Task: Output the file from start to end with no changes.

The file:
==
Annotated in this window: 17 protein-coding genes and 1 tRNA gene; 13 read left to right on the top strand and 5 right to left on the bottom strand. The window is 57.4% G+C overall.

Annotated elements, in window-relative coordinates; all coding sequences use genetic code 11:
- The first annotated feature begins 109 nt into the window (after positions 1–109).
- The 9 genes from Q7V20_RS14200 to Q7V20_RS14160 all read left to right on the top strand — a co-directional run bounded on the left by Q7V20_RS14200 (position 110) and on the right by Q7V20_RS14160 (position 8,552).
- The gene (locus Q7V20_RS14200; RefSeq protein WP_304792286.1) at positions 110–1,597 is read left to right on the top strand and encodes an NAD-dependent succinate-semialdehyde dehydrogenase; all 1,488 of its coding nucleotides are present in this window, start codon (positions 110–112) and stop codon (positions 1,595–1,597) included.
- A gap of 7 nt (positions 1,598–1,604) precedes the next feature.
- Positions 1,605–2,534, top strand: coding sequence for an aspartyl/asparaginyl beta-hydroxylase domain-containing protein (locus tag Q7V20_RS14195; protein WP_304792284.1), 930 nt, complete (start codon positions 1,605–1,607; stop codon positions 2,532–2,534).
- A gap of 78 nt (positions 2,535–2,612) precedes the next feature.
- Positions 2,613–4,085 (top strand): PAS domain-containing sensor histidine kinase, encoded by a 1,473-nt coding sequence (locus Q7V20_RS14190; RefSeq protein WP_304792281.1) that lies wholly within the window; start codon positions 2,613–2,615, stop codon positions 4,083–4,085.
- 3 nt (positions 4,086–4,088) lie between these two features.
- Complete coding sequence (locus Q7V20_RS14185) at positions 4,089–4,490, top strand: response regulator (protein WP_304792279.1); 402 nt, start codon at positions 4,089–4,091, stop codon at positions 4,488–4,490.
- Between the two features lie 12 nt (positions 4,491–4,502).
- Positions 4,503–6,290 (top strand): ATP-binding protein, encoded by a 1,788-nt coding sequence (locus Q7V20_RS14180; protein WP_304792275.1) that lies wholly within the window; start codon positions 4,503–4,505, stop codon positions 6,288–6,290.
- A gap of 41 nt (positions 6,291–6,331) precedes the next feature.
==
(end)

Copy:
Annotated in this window: 17 protein-coding genes and 1 tRNA gene; 13 read left to right on the top strand and 5 right to left on the bottom strand. The window is 57.4% G+C overall.

Annotated elements, in window-relative coordinates; all coding sequences use genetic code 11:
- The first annotated feature begins 109 nt into the window (after positions 1–109).
- The 9 genes from Q7V20_RS14200 to Q7V20_RS14160 all read left to right on the top strand — a co-directional run bounded on the left by Q7V20_RS14200 (position 110) and on the right by Q7V20_RS14160 (position 8,552).
- The gene (locus Q7V20_RS14200; RefSeq protein WP_304792286.1) at positions 110–1,597 is read left to right on the top strand and encodes an NAD-dependent succinate-semialdehyde dehydrogenase; all 1,488 of its coding nucleotides are present in this window, start codon (positions 110–112) and stop codon (positions 1,595–1,597) included.
- A gap of 7 nt (positions 1,598–1,604) precedes the next feature.
- Positions 1,605–2,534, top strand: coding sequence for an aspartyl/asparaginyl beta-hydroxylase domain-containing protein (locus tag Q7V20_RS14195; protein WP_304792284.1), 930 nt, complete (start codon positions 1,605–1,607; stop codon positions 2,532–2,534).
- A gap of 78 nt (positions 2,535–2,612) precedes the next feature.
- Positions 2,613–4,085 (top strand): PAS domain-containing sensor histidine kinase, encoded by a 1,473-nt coding sequence (locus Q7V20_RS14190; RefSeq protein WP_304792281.1) that lies wholly within the window; start codon positions 2,613–2,615, stop codon positions 4,083–4,085.
- 3 nt (positions 4,086–4,088) lie between these two features.
- Complete coding sequence (locus Q7V20_RS14185) at positions 4,089–4,490, top strand: response regulator (protein WP_304792279.1); 402 nt, start codon at positions 4,089–4,091, stop codon at positions 4,488–4,490.
- Between the two features lie 12 nt (positions 4,491–4,502).
- Positions 4,503–6,290 (top strand): ATP-binding protein, encoded by a 1,788-nt coding sequence (locus Q7V20_RS14180; protein WP_304792275.1) that lies wholly within the window; start codon positions 4,503–4,505, stop codon positions 6,288–6,290.
- A gap of 41 nt (positions 6,291–6,331) precedes the next feature.